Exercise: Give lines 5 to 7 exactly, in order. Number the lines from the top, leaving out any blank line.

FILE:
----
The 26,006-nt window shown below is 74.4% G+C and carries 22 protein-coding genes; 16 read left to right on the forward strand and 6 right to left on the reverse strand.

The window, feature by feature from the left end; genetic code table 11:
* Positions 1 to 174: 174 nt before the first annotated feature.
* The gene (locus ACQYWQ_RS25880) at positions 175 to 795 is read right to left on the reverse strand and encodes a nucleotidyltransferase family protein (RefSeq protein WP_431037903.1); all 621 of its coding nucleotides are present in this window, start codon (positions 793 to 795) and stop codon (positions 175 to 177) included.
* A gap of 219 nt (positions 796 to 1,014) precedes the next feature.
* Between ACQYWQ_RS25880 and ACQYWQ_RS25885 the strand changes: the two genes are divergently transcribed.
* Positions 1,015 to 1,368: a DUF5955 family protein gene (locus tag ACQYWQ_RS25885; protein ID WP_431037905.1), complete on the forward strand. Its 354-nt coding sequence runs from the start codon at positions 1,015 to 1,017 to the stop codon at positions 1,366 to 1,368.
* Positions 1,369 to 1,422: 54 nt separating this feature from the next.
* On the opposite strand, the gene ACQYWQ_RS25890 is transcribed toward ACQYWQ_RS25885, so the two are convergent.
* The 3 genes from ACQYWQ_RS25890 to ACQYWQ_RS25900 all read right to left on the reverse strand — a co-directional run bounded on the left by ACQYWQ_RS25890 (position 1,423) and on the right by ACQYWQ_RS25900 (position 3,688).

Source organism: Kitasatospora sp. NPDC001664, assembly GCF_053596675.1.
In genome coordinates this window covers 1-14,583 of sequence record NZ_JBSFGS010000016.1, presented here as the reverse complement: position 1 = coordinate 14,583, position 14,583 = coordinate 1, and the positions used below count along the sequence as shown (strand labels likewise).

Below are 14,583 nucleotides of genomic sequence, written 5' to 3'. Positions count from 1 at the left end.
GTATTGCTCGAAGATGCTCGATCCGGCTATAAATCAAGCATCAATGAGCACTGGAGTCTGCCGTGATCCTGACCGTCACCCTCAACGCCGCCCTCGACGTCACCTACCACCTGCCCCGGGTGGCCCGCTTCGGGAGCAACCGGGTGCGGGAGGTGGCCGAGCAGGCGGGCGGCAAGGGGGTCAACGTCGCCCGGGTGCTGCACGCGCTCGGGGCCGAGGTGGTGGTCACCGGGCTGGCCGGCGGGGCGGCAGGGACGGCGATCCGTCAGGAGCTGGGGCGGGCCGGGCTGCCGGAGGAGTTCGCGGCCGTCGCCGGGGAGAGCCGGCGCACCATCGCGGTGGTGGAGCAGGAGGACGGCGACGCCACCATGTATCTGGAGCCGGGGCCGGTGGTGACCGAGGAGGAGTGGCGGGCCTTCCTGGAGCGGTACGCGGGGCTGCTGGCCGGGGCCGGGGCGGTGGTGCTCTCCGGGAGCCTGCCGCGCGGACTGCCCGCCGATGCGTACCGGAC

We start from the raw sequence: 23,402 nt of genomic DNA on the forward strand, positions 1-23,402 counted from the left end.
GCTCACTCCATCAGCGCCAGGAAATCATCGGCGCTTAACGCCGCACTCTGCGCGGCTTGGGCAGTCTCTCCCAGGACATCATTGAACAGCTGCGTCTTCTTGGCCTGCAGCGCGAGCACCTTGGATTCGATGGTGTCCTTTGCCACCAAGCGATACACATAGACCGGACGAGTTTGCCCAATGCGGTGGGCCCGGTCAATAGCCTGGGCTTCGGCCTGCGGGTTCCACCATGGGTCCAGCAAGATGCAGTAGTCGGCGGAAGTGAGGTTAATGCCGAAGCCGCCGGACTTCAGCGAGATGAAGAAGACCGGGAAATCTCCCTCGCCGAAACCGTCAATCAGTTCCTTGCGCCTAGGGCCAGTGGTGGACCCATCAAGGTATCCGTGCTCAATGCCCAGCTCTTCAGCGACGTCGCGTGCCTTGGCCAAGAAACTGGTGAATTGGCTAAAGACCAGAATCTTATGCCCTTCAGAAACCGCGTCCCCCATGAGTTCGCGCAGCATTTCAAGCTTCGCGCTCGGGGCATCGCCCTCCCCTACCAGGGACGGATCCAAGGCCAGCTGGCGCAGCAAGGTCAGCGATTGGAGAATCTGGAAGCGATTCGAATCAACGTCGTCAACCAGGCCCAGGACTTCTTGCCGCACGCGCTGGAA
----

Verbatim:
* A gap of 219 nt (positions 796 to 1,014) precedes the next feature.
* Between ACQYWQ_RS25880 and ACQYWQ_RS25885 the strand changes: the two genes are divergently transcribed.
* Positions 1,015 to 1,368: a DUF5955 family protein gene (locus tag ACQYWQ_RS25885; protein ID WP_431037905.1), complete on the forward strand. Its 354-nt coding sequence runs from the start codon at positions 1,015 to 1,017 to the stop codon at positions 1,366 to 1,368.